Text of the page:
Construction on the long-awaited expansion of Terminal 1 at the San Diego airport could start as early as next month, following a vote Thursday on two key contracts for what will eventually be a $3.4 billion project — the largest in the airport’s history.
In a unanimous vote, the San Diego County Regional Airport Authority board agreed to pay a maximum of $2.6 billion for the replacement of the 19-gate Terminal 1 with a 30-gate, state-of-the-art facility — plus major new roadways that will ease access to the future 1.2 million-square-foot terminal. A second contract for a new taxiway and related airfield improvements was also awarded in the amount of nearly $252 million.
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Nearly a decade in the making, the ambitious project will deliver 11 additional gates, much-improved food and retail concessions, a baggage handling system that will be able to process up to 2,000 bags per hour during peak periods, and an outdoor deck off the future food hall that will offer panoramic views of the harbor and downtown skyline. A 5,200-parking garage also will be built, as well as an elevated departure roadway similar to the one serving Terminal 2, and a new three-lane airport access road from Laurel Street and North Harbor Drive that airport planners say would remove 45,000 vehicle trips per day from Harbor Drive.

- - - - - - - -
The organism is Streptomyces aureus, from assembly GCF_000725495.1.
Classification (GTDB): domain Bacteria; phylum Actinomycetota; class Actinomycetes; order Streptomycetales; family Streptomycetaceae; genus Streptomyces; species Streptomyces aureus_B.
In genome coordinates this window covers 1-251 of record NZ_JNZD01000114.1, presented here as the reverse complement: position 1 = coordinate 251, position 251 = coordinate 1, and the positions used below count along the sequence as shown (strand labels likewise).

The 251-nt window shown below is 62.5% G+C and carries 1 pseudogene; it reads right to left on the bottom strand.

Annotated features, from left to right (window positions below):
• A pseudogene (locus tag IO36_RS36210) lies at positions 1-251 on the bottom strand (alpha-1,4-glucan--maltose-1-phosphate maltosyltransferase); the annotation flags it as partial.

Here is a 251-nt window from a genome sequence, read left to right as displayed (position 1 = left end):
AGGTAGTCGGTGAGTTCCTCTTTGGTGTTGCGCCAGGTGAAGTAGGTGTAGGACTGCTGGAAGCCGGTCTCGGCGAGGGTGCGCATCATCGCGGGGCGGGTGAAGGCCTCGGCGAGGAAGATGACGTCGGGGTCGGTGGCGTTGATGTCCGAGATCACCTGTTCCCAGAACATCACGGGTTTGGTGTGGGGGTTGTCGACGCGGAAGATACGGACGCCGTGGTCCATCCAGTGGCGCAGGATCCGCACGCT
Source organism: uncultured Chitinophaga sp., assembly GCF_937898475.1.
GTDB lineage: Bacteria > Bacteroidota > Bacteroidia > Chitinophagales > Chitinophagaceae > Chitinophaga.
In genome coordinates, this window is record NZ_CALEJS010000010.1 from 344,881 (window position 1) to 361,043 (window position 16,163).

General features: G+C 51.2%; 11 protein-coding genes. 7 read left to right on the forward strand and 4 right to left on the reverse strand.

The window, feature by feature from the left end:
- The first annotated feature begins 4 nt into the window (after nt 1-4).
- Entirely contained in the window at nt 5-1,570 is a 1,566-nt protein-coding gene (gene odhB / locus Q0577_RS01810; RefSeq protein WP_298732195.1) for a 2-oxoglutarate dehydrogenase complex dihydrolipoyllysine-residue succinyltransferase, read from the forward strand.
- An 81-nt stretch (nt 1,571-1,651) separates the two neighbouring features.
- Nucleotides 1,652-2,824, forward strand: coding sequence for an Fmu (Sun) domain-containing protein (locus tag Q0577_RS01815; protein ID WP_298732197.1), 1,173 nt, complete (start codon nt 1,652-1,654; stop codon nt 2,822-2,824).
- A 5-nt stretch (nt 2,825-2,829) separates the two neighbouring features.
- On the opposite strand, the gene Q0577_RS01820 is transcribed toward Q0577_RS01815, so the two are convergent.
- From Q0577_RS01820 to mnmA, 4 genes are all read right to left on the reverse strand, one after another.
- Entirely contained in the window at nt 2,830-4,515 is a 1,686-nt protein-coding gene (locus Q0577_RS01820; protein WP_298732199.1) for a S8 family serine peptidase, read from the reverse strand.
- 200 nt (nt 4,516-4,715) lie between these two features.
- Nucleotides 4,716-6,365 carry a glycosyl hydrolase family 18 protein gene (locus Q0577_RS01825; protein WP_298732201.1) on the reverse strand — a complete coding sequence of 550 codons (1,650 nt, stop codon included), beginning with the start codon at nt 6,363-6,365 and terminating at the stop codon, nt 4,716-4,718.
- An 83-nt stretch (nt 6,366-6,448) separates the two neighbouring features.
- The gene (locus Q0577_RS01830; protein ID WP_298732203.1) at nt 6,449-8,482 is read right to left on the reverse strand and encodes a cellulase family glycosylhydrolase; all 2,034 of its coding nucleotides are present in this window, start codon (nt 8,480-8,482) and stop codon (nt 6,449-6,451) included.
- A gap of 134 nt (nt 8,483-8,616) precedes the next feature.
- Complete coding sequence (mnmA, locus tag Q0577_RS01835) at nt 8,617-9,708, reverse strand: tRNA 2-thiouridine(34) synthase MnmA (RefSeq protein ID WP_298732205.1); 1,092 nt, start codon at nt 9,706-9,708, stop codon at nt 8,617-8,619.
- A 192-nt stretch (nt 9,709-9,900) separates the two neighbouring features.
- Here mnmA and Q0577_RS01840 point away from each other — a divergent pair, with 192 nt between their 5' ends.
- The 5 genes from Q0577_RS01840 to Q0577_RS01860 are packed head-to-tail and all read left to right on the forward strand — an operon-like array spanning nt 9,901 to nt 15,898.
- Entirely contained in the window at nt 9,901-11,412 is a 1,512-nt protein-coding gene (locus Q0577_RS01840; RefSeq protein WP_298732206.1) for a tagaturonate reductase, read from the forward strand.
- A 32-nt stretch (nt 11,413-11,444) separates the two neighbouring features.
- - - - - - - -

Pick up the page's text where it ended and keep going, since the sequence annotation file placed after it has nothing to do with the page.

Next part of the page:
“For anyone who’s been through Terminal 1, it has not been the customer experience that we want our visitors and residents to have,” said Airport Authority CEO Kimberly Becker. “We’re often the first and last impression visitors get of the region, and we certainly need to provide a better impression for them so this terminal will really represent the image we want to share in San Diego.
The plan for the Terminal 1 overhaul also makes room for a future high-speed transit connection via a people mover traveling between the airport and a still undeveloped Grand Central Station that would likely be located on the Navy’s 70-acre Old Town Complex, commonly known as NAVWAR.
The Navy and SANDAG have been jointly working on the project for some time, but it is not yet a done deal. The airport, though, has reserved space for a transit station, to be generally located on the west side of the Terminal 1 parking structure. In the meantime, the airport will begin providing next month free shuttle service between the Old Town Transit Center and Lindbergh Field.
The one remaining hurdle before construction can get underway is approval by the Federal Aviation Administration of a federal environmental impact analysis. Airport officials said that will come this month, which would clear the way shovels in the ground sometime next month.
The overhaul of Terminal 1 comes eight years after the $1 billion redevelopment of Terminal 2, at the time the largest project in airport history. Dennis Probst, vice president of development for the airport, expects that once completed, the new Terminal 1 could surpass the improvements made to Terminal 2.
“This is such a huge deal for the airport and such an exciting day for us,” Probst said. “We’ll literally be completing the transformation of this airport to be the equivalent of or better than Terminal 2. It will be a while before we see the steel coming out of the ground but work will start in 30 days, and you’ll see utility relocation, demolition of buildings. When the new facility is complete it will be remarkable.”